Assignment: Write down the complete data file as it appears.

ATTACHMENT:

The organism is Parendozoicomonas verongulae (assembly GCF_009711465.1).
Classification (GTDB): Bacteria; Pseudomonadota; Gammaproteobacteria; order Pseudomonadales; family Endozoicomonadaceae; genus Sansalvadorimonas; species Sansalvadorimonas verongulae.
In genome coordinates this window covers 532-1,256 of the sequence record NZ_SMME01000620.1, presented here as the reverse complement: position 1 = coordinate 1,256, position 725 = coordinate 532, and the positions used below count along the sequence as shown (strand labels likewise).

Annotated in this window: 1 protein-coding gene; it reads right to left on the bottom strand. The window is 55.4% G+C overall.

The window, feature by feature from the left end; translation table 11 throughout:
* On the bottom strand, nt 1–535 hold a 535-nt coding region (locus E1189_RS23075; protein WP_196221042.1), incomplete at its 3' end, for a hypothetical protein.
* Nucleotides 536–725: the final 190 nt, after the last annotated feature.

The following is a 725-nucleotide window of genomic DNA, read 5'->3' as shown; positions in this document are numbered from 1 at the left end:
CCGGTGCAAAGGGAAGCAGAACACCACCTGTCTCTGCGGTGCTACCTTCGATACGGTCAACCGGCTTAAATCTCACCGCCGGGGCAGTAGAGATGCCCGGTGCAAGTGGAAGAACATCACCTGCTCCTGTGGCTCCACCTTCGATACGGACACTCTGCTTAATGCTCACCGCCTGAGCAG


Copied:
The organism is Parendozoicomonas verongulae (assembly GCF_009711465.1).
Classification (GTDB): Bacteria; Pseudomonadota; Gammaproteobacteria; order Pseudomonadales; family Endozoicomonadaceae; genus Sansalvadorimonas; species Sansalvadorimonas verongulae.
In genome coordinates this window covers 532-1,256 of the sequence record NZ_SMME01000620.1, presented here as the reverse complement: position 1 = coordinate 1,256, position 725 = coordinate 532, and the positions used below count along the sequence as shown (strand labels likewise).

Annotated in this window: 1 protein-coding gene; it reads right to left on the bottom strand. The window is 55.4% G+C overall.

The window, feature by feature from the left end; translation table 11 throughout:
* On the bottom strand, nt 1–535 hold a 535-nt coding region (locus E1189_RS23075; protein WP_196221042.1), incomplete at its 3' end, for a hypothetical protein.
* Nucleotides 536–725: the final 190 nt, after the last annotated feature.

The following is a 725-nucleotide window of genomic DNA, read 5'->3' as shown; positions in this document are numbered from 1 at the left end:
CCGGTGCAAAGGGAAGCAGAACACCACCTGTCTCTGCGGTGCTACCTTCGATACGGTCAACCGGCTTAAATCTCACCGCCGGGGCAGTAGAGATGCCCGGTGCAAGTGGAAGAACATCACCTGCTCCTGTGGCTCCACCTTCGATACGGACACTCTGCTTAATGCTCACCGCCTGAGCAG